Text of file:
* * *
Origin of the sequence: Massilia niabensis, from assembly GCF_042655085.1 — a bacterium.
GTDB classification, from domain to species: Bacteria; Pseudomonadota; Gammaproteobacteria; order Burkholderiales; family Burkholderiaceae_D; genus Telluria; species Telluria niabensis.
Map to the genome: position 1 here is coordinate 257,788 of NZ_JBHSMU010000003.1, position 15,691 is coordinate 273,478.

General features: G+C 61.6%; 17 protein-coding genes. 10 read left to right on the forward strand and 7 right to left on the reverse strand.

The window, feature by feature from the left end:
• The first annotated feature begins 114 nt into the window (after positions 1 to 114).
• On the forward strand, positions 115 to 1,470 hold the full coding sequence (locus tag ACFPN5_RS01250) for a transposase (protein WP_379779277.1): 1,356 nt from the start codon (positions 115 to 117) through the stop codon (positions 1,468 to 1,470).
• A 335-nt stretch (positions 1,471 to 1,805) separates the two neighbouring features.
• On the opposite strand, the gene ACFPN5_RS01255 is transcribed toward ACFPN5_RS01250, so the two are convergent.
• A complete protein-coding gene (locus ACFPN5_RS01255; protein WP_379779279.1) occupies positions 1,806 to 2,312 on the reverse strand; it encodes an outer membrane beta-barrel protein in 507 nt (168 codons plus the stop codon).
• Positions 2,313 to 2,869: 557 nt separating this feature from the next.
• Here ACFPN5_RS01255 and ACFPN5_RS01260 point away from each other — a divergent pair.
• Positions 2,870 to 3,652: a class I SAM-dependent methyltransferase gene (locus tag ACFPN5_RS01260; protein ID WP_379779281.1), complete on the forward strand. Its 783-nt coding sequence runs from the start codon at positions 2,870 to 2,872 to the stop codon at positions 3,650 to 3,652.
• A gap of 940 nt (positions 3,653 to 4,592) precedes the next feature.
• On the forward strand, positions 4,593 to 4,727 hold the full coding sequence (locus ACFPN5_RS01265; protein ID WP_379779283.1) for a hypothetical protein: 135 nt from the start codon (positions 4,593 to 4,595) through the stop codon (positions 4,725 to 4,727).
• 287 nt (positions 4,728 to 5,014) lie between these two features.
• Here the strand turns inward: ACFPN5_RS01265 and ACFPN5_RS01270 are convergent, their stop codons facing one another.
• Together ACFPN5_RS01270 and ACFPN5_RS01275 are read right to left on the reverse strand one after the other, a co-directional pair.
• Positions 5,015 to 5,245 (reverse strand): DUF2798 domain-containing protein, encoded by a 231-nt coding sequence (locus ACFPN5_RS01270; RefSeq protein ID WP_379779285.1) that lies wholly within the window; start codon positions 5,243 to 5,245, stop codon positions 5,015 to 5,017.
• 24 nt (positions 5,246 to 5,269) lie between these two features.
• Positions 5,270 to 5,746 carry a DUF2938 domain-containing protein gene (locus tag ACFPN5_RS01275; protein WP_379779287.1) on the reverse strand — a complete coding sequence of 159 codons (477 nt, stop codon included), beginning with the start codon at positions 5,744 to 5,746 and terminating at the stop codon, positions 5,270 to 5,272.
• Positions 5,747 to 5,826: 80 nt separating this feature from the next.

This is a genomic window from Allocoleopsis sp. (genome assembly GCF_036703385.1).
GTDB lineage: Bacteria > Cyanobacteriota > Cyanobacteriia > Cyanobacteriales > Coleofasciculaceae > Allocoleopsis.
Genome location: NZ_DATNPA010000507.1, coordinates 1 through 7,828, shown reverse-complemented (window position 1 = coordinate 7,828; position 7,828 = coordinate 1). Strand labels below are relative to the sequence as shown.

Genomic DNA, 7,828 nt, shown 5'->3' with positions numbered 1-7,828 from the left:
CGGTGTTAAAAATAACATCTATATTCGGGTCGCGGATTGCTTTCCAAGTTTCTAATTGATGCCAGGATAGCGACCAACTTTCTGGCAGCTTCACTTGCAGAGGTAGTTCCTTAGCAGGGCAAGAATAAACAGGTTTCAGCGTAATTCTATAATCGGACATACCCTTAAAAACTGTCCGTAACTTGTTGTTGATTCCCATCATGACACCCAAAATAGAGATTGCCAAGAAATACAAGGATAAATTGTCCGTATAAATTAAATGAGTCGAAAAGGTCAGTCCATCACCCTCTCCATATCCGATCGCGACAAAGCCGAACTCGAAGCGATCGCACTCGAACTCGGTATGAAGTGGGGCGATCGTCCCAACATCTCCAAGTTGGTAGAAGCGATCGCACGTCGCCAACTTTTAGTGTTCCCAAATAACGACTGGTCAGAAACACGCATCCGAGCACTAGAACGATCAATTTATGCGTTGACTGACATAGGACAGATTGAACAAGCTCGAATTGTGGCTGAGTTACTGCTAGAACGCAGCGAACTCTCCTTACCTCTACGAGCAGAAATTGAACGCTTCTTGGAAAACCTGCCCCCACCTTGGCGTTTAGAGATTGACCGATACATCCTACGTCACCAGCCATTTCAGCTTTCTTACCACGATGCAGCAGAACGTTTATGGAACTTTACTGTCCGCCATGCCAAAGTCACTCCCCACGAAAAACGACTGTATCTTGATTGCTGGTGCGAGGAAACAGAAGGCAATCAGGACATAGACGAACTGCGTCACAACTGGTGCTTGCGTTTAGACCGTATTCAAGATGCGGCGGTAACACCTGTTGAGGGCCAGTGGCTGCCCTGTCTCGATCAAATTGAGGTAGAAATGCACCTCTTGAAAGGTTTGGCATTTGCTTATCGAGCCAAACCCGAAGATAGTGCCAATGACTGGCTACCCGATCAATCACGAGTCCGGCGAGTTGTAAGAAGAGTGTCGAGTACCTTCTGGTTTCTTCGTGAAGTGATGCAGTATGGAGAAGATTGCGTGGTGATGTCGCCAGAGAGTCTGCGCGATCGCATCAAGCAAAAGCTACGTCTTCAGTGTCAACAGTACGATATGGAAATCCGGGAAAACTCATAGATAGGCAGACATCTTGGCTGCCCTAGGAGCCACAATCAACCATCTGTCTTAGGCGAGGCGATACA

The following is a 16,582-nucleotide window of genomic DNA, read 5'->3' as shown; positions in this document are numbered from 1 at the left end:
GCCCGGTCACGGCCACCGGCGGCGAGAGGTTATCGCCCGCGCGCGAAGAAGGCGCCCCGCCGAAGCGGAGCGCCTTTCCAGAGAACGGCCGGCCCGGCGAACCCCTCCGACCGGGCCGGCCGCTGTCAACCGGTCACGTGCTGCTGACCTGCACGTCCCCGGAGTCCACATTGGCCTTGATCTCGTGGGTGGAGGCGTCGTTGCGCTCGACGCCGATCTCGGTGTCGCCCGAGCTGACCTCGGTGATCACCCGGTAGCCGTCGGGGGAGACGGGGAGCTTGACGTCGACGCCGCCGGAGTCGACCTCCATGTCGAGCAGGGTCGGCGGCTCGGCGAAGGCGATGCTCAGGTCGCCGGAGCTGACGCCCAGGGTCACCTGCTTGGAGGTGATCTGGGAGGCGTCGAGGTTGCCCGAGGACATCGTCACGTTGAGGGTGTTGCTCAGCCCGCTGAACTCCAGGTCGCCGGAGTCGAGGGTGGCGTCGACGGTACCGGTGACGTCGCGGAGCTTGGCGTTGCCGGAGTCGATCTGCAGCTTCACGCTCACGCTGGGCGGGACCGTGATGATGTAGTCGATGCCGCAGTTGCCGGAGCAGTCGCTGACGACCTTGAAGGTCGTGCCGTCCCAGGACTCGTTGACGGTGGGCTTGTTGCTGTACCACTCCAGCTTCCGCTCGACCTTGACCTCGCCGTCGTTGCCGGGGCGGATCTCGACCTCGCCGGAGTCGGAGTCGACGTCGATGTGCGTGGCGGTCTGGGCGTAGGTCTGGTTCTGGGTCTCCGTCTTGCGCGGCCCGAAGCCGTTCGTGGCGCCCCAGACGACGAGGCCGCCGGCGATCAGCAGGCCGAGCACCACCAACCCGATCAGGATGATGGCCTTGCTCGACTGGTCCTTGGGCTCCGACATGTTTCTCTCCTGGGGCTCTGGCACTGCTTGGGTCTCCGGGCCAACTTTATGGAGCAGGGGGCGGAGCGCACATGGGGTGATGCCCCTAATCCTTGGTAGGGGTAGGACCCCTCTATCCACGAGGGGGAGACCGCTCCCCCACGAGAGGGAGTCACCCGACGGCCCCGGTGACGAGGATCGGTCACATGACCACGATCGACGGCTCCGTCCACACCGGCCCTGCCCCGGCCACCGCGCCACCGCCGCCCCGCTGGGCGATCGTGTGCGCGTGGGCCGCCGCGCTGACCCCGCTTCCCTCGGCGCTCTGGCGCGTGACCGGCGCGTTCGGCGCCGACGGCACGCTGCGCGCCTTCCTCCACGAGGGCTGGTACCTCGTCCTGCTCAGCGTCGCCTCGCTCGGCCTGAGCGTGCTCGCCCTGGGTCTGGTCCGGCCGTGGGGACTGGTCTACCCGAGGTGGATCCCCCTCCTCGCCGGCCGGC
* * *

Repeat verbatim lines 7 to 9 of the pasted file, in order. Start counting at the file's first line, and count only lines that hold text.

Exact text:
• On the forward strand, positions 115 to 1,470 hold the full coding sequence (locus tag ACFPN5_RS01250) for a transposase (protein WP_379779277.1): 1,356 nt from the start codon (positions 115 to 117) through the stop codon (positions 1,468 to 1,470).
• A 335-nt stretch (positions 1,471 to 1,805) separates the two neighbouring features.
• On the opposite strand, the gene ACFPN5_RS01255 is transcribed toward ACFPN5_RS01250, so the two are convergent.